4. Does livestock really "consume more than half the crops we grow in America"? YES.

    Flickr: 95352257@N06

    Another "benefit" of Petro Pellet, Mick says, is that it will cut the need for all the plants our animals currently eat — and it's a lot.

    Sixty percent of corn, the United States' No. 1 crop, and 47% of soy, the No. 2 crop, is used for livestock feed, according to a 2006 Institute for Agriculture and Trade Policy.

    5. Is there an "Industrial Food Image Bureau"? BASICALLY.


    The Industrial Food Image Bureau (IFIB) is the fictional PR firm defending Animoil and Petro Pellet. While IFIB is made up, public relations is a major component of the food industry. PR firms spend millions of dollars on influencing public opinion as a matter of course.

    The Corn Refiners Association, for example, has spent $30 million since 2008 on a public relations campaign to defend high-fructose corn syrup. That doesn't just go to cheesy television commercials and scientific research: The association spent $41,000 a month to keep a cardiologist on retainer as an outside expert, asking him to defend the sweetener's additive in public forums.

    Another example: Chipotle spent a reported $250,000 per episode to create Farmed and Dangerous.

    6. Is it true that "dairy cows don't 'need' sunlight"? YES.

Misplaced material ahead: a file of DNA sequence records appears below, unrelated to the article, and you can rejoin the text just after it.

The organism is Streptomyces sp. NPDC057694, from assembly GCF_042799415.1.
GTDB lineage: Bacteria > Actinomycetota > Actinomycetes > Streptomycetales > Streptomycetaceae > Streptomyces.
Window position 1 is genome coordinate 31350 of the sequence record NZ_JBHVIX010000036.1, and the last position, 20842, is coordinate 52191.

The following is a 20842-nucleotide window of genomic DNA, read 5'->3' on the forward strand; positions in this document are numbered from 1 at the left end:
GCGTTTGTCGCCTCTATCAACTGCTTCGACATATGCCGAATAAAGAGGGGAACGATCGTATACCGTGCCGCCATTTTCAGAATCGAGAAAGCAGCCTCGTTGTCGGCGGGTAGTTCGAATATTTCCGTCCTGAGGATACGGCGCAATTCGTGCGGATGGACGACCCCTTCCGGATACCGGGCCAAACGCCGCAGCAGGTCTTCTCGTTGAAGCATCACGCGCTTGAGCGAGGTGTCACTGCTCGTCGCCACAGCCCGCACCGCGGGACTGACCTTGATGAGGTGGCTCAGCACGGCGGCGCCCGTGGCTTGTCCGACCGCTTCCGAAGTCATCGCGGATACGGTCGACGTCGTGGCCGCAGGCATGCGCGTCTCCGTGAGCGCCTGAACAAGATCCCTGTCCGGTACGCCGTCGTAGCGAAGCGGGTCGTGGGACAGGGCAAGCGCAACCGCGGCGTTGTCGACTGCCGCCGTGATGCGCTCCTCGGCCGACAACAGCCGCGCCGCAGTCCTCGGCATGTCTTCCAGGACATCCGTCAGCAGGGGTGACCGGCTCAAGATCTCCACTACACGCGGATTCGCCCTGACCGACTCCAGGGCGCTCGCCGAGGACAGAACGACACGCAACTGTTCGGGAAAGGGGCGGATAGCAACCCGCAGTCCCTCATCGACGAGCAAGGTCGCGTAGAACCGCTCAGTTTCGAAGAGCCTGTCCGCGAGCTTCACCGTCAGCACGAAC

Flickr: 79827680@N00

    In a conversation on the show between fictional IFIB head Buck Marshall and good guy/sustainable farming advocate Chip Randolph, Buck tells Chip that "dairy cows don't need sunlight."

    OK now in real life:

    "Strictly speaking," says Chris Galen of the National Milk Producers Federation, "that claim would be true for most mammals, since they don't rely on photosynthesis."

    When asked how much sunlight America's dairy cows get, Galen said it varies and that metric would be impossible to track. "The cows supplying Chipotle are no different than cows supplying McDonald's, or any other fast-food chain," he said. But Chipotle says there is a difference.

    "The industry would like for you to believe that everything is the same and there are not real differences in terms of how animals are raised," says Arnold. "But that is not the case." When it comes to access to sunlight and outdoors, "most of our dairy comes from pasture-raised dairy cattle, and we are working to get all of it that way. Conventional dairy has no such requirement and cows are generally kept confined in barns."

    7. Are small farms in the U.S. really at risk? YES.

    Francine Orr/Los Angeles Times / MCT

    The show's bad guy, Buck, wants to know why, if environmentally friendly farming techniques are so "sustainable," do so many of those farms go under every week?